Here’s what smart rich people really do with their nest egg
Most people think they’re above average in intelligence, relationship status and professional achievement. Social scientists call this “illusory superiority.” My business partner Scott Puritz, has found the one area where even above-average people, objectively smart, rich, successful professionals, seem to wave the white flag and admit to not understanding — money and investing.
“One of the most shocking things is the low-level financial literacy throughout our culture,” Puritz told the Washington Post. “It’s independent of education. Doctors, MBAs, corporate executives are incredibly competent in everything they do. But when it comes to investing, you run into this cauldron of mostly negative emotions, embarrassment, frustration, guilt. It leads to paralysis.”
Sound like you? If so, don’t worry. You’re not alone. Two-thirds of Americans can’t pass a five-question financial literacy test, according to FINRA, the industry-run regulator that oversees stockbrokers.
And that’s because the fundamentals of finance are boring, and aggressively so. To understand it you need to grasp the interplay of money and time, and that’s just hard for humans to do. Both money and time are abstractions. Figuring out how they relate is a real challenge.
As Scott explains, the outcome is that even people with advanced degrees and professional success can fail at building a nest egg. And they fail, interestingly, in two distinct ways.
One group tells themselves that they don’t understand money and delegates the responsibility to a professional. They get “a money guy” who seems to be capable of investing their savings and just forget about it for a few decades.
A second group does get a bit more educated, but it’s largely a street education. They open a trading account, plunk down a few thousand bucks and start hunting for stock tips.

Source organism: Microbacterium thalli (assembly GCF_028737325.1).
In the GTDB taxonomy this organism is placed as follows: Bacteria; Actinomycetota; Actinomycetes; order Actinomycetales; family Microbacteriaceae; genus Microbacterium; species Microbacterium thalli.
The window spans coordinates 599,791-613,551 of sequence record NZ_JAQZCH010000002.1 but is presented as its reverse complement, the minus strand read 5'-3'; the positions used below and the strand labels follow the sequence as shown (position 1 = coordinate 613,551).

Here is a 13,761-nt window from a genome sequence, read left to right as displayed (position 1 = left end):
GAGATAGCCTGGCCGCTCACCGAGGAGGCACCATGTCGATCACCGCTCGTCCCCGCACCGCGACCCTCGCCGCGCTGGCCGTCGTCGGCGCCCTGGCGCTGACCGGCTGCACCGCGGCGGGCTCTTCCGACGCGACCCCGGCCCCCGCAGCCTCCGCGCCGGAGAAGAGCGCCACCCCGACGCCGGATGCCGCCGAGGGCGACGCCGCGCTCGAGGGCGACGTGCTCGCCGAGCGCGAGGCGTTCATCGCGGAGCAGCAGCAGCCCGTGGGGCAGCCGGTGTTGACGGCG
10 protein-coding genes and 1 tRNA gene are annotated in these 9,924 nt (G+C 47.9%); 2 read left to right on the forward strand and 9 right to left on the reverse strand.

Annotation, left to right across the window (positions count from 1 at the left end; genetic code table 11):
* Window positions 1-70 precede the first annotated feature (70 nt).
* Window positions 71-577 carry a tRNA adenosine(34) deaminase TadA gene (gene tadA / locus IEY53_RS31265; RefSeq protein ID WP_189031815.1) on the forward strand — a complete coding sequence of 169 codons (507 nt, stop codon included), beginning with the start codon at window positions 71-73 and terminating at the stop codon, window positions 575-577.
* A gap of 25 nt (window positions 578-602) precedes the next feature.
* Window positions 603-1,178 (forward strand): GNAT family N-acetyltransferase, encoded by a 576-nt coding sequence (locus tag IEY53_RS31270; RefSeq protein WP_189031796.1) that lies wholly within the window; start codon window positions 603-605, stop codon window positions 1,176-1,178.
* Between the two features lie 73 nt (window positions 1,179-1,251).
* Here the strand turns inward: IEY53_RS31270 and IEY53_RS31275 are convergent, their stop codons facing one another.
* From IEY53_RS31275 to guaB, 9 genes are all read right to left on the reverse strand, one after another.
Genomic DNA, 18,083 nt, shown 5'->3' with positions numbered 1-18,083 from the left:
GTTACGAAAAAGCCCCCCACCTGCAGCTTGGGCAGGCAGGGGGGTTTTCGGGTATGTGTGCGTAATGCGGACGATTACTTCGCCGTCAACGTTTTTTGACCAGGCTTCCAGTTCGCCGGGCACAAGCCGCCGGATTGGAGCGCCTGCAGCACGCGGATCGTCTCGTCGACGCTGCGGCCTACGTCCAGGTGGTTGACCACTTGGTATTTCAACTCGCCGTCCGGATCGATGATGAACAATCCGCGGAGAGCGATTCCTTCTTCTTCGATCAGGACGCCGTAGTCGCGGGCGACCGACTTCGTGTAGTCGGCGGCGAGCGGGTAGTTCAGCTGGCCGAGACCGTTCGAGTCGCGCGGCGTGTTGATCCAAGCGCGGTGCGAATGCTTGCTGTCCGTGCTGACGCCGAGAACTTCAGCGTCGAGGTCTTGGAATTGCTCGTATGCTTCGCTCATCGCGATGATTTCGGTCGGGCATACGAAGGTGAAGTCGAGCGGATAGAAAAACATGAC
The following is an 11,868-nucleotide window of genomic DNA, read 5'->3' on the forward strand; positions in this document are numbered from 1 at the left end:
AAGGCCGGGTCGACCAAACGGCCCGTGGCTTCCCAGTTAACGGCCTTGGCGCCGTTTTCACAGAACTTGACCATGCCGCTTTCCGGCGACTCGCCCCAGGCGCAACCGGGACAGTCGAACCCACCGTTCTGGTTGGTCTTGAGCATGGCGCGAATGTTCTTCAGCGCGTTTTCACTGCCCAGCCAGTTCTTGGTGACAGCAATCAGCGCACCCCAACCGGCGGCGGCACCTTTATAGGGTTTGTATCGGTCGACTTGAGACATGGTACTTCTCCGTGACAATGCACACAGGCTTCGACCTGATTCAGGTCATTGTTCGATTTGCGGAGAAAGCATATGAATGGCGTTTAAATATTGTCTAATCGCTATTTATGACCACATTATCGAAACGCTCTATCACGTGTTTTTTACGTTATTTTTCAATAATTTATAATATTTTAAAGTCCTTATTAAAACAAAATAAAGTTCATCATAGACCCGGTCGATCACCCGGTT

Maybe the neophyte trader makes a bit of money or maybe he loses a bit, but he usually gets bit by the market bug and stays with it, buying and selling on his own with no help at all.
Both approaches are extremely risky, for different reasons.
The first group, by abdicating responsibility for their own money, can fall victim to scams. It happens all the time. Often, though, they get reasonably good investment help but pay tremendously high fees for what turns out to be average long-term returns.
The fees, of course, absolutely devour those returns. The typical investor pays 1% for investment advice and another 1% in fees for mutual funds bought in their name.
The result: One-third and up to one-half of investor gains is absorbed by fees. The “money guys” take zero risk (it’s not their money, it’s yours) but nevertheless get a huge reward.
The second group, the emboldened traders, also can fall victim to scams. Penny stocks, illiquid investments, and highly leveraged strategies are just a few examples.
Mostly, though, amateur traders fall victim to the DALBAR effect, named for the market research firm that tracks how dramatically individual investors underperform the stock market over time.
This happens because the small investor thinks he knows what he’s doing. So there’s lots of buying and selling.
The extra effort rarely pays off. Over the 20 years ending in 2017 the S&P 500SPX, +0.11% — the broad index of large U.S. stocks — returned 7.2% a year. That return is on track to double a nest egg every 10 years.
In contrast, DALBAR finds, the average individual investor saw a return of just 2.6%. At that rate, it takes 30 years to double the balance in an investment account.
Given the risks, what do smart rich people actually do? The key is to lower your costs, be consistent in your investment process, and of course to save enough to build a nest egg in the first place. If you can manage that, there’s a solid middle ground between doing nothing and doing too much.
The sweet spot is what we call “portfolio indexing,” a form of low-cost portfolio management that harnesses the stock market’s propensity to rise over time and lets compounding do its magic.
The final piece of the puzzle is to avoid emotional risk, the chance that you’ll end up selling when stocks fall. For many people, having a conflict-free financial adviser is the solution.
“Our front-line people are financial therapists,” Scott told the Post. “They need to be empathetic. People are very emotional about their money.”
Indeed they are. But there is an answer, which is educating yourself on how risk-adjusted investing works in the real world.
After a while, you will make peace with the process and grow to accept that an even keel makes for smooth sailing, no matter which ways the market winds blow.
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